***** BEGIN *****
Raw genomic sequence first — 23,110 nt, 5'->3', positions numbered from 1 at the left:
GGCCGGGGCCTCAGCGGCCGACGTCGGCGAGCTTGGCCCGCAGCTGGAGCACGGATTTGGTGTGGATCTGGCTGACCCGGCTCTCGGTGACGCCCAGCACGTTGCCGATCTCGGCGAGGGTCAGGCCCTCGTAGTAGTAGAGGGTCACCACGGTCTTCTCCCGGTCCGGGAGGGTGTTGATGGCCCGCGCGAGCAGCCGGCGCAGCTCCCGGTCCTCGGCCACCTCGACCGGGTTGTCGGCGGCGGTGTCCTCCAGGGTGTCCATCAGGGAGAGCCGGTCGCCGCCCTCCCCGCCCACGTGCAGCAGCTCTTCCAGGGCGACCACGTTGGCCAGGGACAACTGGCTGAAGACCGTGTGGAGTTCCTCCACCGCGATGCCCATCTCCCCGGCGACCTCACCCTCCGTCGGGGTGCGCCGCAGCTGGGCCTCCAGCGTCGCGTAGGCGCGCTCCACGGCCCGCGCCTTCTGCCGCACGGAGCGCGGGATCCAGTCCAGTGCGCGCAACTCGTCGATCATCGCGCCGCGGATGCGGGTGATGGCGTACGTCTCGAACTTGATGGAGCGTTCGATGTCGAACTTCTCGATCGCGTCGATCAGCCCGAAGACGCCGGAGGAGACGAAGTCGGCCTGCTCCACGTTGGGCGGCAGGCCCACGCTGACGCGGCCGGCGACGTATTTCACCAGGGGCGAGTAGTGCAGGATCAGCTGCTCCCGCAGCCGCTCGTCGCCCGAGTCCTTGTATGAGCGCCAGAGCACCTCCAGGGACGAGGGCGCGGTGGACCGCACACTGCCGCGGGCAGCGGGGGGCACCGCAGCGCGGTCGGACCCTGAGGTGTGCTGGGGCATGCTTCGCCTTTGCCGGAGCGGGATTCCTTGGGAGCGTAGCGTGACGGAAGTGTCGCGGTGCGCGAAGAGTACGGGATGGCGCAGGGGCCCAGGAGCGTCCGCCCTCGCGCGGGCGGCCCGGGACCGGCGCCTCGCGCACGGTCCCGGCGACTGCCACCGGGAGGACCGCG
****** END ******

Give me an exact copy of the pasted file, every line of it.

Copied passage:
Raw genomic sequence first — 23,110 nt, 5'->3', positions numbered from 1 at the left:
GGCCGGGGCCTCAGCGGCCGACGTCGGCGAGCTTGGCCCGCAGCTGGAGCACGGATTTGGTGTGGATCTGGCTGACCCGGCTCTCGGTGACGCCCAGCACGTTGCCGATCTCGGCGAGGGTCAGGCCCTCGTAGTAGTAGAGGGTCACCACGGTCTTCTCCCGGTCCGGGAGGGTGTTGATGGCCCGCGCGAGCAGCCGGCGCAGCTCCCGGTCCTCGGCCACCTCGACCGGGTTGTCGGCGGCGGTGTCCTCCAGGGTGTCCATCAGGGAGAGCCGGTCGCCGCCCTCCCCGCCCACGTGCAGCAGCTCTTCCAGGGCGACCACGTTGGCCAGGGACAACTGGCTGAAGACCGTGTGGAGTTCCTCCACCGCGATGCCCATCTCCCCGGCGACCTCACCCTCCGTCGGGGTGCGCCGCAGCTGGGCCTCCAGCGTCGCGTAGGCGCGCTCCACGGCCCGCGCCTTCTGCCGCACGGAGCGCGGGATCCAGTCCAGTGCGCGCAACTCGTCGATCATCGCGCCGCGGATGCGGGTGATGGCGTACGTCTCGAACTTGATGGAGCGTTCGATGTCGAACTTCTCGATCGCGTCGATCAGCCCGAAGACGCCGGAGGAGACGAAGTCGGCCTGCTCCACGTTGGGCGGCAGGCCCACGCTGACGCGGCCGGCGACGTATTTCACCAGGGGCGAGTAGTGCAGGATCAGCTGCTCCCGCAGCCGCTCGTCGCCCGAGTCCTTGTATGAGCGCCAGAGCACCTCCAGGGACGAGGGCGCGGTGGACCGCACACTGCCGCGGGCAGCGGGGGGCACCGCAGCGCGGTCGGACCCTGAGGTGTGCTGGGGCATGCTTCGCCTTTGCCGGAGCGGGATTCCTTGGGAGCGTAGCGTGACGGAAGTGTCGCGGTGCGCGAAGAGTACGGGATGGCGCAGGGGCCCAGGAGCGTCCGCCCTCGCGCGGGCGGCCCGGGACCGGCGCCTCGCGCACGGTCCCGGCGACTGCCACCGGGAGGACCGCG